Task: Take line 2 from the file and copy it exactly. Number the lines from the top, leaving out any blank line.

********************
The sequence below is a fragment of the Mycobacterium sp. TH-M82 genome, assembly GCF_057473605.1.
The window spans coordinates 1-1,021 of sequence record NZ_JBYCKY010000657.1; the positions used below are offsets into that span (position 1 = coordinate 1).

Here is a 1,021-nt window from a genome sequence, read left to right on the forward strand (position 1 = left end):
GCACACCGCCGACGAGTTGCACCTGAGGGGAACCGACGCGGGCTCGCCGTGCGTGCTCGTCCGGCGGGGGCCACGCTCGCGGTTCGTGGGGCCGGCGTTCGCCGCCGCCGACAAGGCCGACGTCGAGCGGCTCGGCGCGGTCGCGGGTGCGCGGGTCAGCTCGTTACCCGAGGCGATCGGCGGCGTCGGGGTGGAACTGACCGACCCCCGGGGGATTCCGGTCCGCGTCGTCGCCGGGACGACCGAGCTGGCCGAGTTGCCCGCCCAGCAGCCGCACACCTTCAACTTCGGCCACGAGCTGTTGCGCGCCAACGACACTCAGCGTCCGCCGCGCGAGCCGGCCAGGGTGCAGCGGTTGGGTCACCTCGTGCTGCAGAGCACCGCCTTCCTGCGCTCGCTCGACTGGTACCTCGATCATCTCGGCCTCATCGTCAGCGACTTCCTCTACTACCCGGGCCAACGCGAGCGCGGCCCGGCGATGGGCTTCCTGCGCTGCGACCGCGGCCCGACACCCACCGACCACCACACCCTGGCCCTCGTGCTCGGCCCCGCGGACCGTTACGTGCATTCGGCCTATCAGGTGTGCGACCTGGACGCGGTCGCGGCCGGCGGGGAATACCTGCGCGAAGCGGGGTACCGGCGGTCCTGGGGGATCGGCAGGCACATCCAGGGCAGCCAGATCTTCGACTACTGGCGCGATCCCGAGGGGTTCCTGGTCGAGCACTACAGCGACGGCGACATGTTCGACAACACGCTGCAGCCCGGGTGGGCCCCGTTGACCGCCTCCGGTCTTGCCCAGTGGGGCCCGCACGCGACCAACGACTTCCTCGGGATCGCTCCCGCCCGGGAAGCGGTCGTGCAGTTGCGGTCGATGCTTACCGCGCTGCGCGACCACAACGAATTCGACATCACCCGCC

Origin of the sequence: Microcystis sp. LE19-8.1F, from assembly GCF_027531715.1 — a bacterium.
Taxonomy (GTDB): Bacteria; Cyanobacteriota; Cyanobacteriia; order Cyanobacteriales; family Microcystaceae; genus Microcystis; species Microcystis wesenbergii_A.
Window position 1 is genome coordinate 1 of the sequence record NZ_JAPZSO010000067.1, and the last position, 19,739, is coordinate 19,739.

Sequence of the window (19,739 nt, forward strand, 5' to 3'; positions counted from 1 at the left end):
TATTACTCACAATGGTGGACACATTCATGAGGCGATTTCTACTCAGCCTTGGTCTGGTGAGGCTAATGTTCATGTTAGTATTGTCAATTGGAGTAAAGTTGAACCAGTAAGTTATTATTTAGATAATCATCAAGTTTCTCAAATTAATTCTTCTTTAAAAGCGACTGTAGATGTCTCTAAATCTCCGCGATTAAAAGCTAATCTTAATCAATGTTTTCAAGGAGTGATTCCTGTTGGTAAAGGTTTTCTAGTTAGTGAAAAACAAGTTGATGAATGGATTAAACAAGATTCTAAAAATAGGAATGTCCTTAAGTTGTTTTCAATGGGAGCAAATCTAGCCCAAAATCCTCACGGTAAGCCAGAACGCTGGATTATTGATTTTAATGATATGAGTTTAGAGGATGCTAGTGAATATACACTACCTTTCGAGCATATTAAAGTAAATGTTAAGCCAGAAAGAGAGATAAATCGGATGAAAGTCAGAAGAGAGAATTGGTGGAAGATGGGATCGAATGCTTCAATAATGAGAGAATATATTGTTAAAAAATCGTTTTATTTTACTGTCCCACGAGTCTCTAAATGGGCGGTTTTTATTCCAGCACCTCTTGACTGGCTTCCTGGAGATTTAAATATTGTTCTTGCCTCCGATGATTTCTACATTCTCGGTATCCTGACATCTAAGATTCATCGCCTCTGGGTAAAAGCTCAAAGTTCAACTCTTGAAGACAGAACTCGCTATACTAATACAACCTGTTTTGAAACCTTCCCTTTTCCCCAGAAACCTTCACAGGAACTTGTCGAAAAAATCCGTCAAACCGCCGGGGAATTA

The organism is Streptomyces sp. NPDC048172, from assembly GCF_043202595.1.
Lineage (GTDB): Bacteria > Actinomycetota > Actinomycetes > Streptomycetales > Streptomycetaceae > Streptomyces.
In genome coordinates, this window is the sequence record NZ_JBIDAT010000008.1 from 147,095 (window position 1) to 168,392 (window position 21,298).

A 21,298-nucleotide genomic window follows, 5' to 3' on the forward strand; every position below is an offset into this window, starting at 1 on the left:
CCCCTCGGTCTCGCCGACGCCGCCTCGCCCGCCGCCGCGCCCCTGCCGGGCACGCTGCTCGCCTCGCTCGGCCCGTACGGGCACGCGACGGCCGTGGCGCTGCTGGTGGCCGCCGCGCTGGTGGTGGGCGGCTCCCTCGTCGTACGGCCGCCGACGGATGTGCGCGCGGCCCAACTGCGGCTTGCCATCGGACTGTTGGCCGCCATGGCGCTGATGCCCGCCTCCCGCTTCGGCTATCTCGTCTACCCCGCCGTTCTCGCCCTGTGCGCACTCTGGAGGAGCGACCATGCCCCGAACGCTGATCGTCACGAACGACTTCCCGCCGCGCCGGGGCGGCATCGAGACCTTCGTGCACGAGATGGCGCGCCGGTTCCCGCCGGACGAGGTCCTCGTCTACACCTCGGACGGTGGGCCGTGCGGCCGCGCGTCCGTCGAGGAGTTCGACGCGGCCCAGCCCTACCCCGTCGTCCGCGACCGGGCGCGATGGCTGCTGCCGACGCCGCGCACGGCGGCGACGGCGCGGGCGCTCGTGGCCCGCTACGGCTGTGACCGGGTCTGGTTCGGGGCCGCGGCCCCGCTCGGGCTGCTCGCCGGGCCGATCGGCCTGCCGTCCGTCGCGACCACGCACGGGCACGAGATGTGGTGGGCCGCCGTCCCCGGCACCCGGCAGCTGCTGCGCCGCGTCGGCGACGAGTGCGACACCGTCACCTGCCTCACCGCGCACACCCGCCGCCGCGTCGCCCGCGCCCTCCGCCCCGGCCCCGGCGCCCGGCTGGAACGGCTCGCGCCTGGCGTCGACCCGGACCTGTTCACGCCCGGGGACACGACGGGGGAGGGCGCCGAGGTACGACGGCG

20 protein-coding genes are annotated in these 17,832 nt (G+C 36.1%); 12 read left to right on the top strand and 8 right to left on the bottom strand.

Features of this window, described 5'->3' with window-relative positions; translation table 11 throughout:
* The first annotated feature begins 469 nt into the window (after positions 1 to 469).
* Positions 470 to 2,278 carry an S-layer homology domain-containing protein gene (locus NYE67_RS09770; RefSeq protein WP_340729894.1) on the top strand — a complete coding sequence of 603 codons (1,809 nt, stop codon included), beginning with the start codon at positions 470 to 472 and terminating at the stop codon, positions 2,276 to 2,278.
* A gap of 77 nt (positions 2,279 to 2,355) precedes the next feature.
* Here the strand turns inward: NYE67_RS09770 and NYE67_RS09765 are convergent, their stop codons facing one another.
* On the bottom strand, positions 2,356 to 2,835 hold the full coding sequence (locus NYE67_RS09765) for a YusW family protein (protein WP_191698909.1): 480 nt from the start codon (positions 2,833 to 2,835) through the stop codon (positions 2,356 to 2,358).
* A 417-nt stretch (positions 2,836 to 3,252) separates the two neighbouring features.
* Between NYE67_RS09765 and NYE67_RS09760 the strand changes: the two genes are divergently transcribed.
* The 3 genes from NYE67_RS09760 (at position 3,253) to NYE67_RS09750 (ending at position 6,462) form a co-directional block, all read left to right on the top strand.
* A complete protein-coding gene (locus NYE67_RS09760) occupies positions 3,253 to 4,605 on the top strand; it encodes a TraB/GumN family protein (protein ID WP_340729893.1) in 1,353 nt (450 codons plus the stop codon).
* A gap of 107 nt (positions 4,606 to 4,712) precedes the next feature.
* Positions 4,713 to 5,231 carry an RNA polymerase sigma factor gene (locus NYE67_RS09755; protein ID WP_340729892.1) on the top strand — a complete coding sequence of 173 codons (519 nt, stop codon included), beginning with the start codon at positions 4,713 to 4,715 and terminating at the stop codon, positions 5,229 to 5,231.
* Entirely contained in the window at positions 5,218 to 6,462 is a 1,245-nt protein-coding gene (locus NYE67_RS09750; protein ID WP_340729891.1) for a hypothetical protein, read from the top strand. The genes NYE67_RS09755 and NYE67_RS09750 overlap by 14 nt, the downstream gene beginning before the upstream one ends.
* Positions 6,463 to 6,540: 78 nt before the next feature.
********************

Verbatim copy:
The window spans coordinates 1-1,021 of sequence record NZ_JBYCKY010000657.1; the positions used below are offsets into that span (position 1 = coordinate 1).